Saturday, April 1, 2017

The Fine Line Between Progression and Being Out of Character

Recently, I've run into a bit of a paradoxical situation when I've been writing characters that I've established for quite some time now.

I can best pose it in the question, "How far can character progression go before they simply become, 'out of character'?"

Let's say we have character A, who's known to be a hardass, a stickler for the rules, disciplined, etc.

Over the course of the novel, movie, story, whatever, character A softens up to the people around her. She cracks more jokes, she smiles more, she's even okay with playing hooky from work, all because of her exposure to this new friend group that she's made, or something to that effect.

Look at what you've started with, and what you've ended with. The dynamic is completely different. The way they'd respond to something in the beginning of the story should be a complete 180 from how they would react at the end.

This might be a good thing. It might be bad. But this begs the question, is that progression?

Readers tend to get attached to the way certain characters behave. If you're constantly shifting the morals and the attitudes of a character, it feels...messy. You're not really sure where they stand, or how they're going to respond to something, and it's this ambiguity that bothers certain readers. They expect a character to be a certain way.

Again, an example:

Let's say that character A is asked to skip work to embark on the roadtrip of a lifetime.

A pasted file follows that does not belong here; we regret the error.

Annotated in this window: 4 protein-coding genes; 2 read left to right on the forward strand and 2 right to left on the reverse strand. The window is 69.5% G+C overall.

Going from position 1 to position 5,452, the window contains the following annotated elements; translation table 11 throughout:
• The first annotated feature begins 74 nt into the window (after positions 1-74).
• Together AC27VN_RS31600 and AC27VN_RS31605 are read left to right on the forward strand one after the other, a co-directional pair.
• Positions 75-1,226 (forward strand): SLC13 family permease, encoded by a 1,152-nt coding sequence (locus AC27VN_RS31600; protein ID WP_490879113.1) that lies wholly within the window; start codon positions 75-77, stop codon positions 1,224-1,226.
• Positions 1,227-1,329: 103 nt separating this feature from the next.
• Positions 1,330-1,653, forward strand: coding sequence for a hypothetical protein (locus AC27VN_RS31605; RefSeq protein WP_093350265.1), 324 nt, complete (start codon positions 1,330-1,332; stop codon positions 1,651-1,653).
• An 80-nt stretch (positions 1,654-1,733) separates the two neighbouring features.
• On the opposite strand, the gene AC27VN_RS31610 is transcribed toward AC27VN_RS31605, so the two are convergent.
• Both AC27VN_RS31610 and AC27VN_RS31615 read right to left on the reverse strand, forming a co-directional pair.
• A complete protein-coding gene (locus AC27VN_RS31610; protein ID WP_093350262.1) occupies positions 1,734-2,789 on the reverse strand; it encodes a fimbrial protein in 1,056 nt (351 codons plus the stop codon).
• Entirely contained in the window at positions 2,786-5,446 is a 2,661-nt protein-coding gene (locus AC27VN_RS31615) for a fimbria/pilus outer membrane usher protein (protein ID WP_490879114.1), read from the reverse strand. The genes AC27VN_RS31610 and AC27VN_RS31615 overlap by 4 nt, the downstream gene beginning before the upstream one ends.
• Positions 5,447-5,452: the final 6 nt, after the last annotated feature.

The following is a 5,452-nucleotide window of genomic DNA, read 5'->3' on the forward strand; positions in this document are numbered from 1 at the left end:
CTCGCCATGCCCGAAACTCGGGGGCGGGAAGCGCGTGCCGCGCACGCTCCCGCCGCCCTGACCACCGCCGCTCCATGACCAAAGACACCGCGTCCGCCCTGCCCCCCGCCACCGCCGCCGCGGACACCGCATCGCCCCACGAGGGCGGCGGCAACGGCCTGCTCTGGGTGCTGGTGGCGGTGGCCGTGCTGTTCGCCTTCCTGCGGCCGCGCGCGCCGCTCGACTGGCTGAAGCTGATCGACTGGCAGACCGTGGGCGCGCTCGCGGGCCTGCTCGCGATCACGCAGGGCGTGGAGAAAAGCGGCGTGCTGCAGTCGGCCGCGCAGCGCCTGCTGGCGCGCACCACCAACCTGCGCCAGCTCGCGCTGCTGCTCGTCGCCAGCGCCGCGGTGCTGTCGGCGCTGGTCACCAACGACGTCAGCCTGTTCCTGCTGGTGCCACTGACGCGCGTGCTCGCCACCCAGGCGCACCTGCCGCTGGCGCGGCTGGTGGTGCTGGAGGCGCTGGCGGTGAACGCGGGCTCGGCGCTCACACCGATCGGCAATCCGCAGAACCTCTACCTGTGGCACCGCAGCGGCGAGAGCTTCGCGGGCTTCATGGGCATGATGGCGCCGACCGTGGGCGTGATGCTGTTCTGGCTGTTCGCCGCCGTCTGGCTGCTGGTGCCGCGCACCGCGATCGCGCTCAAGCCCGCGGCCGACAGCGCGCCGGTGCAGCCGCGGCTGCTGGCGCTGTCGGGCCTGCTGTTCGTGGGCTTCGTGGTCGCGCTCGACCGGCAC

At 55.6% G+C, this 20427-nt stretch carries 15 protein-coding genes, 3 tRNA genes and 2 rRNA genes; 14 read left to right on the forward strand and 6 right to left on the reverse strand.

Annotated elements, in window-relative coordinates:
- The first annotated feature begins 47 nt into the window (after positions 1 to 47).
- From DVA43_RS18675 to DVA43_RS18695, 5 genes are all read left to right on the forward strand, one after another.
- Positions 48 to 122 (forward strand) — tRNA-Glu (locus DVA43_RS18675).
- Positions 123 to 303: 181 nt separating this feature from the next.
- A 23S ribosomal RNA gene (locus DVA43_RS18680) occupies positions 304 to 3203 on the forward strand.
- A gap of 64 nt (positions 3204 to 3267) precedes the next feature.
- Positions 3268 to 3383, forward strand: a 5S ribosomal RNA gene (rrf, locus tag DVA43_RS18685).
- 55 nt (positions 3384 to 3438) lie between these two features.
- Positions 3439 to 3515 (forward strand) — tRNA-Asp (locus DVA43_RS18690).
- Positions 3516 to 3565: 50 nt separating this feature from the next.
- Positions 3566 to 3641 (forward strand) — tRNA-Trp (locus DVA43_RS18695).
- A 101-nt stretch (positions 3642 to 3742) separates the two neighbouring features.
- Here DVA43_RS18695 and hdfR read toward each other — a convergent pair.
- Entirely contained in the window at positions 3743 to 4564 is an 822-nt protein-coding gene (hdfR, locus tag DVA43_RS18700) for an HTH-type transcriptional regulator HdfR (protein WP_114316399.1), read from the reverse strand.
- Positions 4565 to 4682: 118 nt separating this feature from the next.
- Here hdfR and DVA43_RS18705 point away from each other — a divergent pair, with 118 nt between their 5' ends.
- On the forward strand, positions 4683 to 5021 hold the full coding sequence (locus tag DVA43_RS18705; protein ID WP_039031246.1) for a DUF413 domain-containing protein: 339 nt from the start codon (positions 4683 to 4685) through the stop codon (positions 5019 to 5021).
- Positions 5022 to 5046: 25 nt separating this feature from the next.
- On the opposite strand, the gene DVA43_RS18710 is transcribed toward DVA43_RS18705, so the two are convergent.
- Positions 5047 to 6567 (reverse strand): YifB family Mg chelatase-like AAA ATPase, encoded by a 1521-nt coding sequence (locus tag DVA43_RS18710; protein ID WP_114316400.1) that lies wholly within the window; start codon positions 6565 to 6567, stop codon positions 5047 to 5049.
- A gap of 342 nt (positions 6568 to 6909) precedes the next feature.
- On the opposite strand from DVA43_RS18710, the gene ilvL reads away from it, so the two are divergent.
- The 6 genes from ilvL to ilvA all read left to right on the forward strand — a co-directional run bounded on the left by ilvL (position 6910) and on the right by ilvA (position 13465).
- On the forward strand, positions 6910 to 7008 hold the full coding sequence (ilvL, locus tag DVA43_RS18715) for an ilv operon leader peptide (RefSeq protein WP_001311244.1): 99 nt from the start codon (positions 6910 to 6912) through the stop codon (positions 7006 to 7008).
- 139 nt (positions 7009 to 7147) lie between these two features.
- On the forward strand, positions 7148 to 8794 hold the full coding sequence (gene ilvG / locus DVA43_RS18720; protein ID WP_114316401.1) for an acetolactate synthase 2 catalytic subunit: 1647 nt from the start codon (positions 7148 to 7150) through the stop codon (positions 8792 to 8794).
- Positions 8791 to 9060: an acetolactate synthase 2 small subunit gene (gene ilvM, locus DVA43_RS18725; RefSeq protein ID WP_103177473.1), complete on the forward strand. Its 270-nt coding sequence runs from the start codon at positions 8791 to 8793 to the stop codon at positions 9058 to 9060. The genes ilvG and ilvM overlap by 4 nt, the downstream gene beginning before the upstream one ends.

Your readers now have different ideas of what the response is. Reader 1 might argue, "Well, she's obviously going to say no, because work is everything to her, and I like that about her. She gets shit done."

Reader 2 might say, "Oh, she'll totally say yes, because she's changed, now. She's happier."

So who's correct? How can both versions of the same characters exist at once?

This sort of idea of progression frightens me a little, because it takes an established character, and does away with the characteristics that make them who they are, in a sense. And if people don't agree with this new version of your character, are you shit out of luck?

1 comment:

  1. The way you describe it makes me think of the difference between film and television. Television characters typically remain very consistent. Audiences want to tune in each week (or binge watch) because they like the character, and they don't want or expect much to change with their favorites. They just watch the same character in different situations.

    In novels and films, there is usually a character arc... and it might not be a 180, but there usually needs to be some type of evolution, otherwise we wonder, why did I spend so much time reading this book (or watching this three hour movie.)

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